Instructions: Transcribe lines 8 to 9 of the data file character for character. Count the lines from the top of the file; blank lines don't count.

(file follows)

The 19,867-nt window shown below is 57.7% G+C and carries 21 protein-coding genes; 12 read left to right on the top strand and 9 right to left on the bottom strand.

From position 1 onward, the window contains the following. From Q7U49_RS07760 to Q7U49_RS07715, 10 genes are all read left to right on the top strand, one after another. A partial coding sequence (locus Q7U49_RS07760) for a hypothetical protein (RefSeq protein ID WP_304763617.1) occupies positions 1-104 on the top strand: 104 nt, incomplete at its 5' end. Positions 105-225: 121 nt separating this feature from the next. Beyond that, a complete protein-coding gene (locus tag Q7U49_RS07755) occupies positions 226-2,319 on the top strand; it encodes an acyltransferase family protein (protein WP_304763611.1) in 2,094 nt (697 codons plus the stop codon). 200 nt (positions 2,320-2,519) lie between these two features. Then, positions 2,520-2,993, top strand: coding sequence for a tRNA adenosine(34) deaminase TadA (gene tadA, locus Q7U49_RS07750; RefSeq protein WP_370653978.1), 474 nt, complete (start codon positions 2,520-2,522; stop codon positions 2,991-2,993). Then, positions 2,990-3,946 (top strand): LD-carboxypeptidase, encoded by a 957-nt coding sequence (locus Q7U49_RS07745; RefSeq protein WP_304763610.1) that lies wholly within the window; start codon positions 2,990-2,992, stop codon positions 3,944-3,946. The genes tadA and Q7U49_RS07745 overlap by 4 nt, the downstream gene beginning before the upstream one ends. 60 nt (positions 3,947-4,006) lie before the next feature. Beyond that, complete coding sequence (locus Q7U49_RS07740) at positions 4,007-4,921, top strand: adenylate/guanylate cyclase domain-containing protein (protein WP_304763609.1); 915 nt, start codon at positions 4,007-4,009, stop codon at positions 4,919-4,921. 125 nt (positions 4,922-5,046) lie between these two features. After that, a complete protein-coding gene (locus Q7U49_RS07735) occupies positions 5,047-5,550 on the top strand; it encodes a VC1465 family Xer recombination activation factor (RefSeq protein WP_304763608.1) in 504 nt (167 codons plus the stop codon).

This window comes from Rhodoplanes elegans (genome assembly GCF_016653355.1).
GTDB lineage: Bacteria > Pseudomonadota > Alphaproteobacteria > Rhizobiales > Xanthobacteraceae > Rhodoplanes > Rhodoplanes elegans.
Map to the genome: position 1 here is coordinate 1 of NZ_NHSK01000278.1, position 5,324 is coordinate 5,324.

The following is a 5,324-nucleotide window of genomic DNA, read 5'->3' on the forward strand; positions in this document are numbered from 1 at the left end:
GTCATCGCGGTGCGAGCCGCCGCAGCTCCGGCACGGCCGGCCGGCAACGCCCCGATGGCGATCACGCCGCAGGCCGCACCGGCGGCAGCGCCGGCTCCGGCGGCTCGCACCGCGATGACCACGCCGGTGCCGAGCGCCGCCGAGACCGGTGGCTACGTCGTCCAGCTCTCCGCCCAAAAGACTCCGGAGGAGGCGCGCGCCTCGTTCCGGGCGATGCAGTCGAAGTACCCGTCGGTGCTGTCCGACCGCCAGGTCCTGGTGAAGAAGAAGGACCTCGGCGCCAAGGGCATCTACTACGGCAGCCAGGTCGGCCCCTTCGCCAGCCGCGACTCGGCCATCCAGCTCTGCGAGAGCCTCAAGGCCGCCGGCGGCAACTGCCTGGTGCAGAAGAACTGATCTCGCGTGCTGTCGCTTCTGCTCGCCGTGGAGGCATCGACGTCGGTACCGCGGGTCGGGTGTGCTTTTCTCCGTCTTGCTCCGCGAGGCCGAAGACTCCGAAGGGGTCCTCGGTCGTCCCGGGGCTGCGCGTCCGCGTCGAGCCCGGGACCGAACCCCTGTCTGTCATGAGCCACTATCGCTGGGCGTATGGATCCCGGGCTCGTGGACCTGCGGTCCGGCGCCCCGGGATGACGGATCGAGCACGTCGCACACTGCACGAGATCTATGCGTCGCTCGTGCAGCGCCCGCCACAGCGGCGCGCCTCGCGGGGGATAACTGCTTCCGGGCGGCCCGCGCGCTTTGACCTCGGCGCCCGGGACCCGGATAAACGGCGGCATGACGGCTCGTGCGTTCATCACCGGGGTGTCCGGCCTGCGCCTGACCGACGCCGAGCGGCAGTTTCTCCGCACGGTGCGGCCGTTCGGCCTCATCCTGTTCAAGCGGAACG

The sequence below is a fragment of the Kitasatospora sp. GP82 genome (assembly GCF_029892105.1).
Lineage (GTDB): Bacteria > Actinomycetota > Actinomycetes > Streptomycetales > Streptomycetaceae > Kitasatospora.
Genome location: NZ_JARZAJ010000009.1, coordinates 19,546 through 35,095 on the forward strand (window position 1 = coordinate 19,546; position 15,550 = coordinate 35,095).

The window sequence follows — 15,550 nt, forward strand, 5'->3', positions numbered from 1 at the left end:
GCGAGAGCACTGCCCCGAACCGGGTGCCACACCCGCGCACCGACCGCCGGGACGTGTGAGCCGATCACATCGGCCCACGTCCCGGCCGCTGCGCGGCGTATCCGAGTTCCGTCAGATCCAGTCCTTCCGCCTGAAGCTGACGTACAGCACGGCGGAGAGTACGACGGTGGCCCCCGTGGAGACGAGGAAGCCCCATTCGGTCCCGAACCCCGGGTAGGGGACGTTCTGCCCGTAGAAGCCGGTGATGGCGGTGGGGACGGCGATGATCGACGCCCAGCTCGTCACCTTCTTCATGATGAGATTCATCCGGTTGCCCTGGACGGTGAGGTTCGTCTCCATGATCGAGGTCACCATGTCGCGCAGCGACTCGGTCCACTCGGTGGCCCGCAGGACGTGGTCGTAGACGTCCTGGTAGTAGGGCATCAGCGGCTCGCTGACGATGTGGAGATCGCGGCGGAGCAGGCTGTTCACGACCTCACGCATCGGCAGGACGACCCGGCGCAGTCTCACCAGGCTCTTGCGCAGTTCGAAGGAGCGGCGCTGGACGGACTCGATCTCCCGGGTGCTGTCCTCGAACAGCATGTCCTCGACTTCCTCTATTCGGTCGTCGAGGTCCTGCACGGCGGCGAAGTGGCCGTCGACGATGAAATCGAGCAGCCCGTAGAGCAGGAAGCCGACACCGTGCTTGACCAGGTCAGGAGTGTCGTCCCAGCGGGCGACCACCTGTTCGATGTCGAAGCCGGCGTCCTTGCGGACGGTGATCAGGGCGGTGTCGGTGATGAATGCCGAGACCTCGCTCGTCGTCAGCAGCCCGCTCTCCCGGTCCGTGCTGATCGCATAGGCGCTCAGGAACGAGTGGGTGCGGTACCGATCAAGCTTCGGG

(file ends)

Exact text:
The sequence below is a fragment of the Kitasatospora sp. GP82 genome (assembly GCF_029892105.1).
Lineage (GTDB): Bacteria > Actinomycetota > Actinomycetes > Streptomycetales > Streptomycetaceae > Kitasatospora.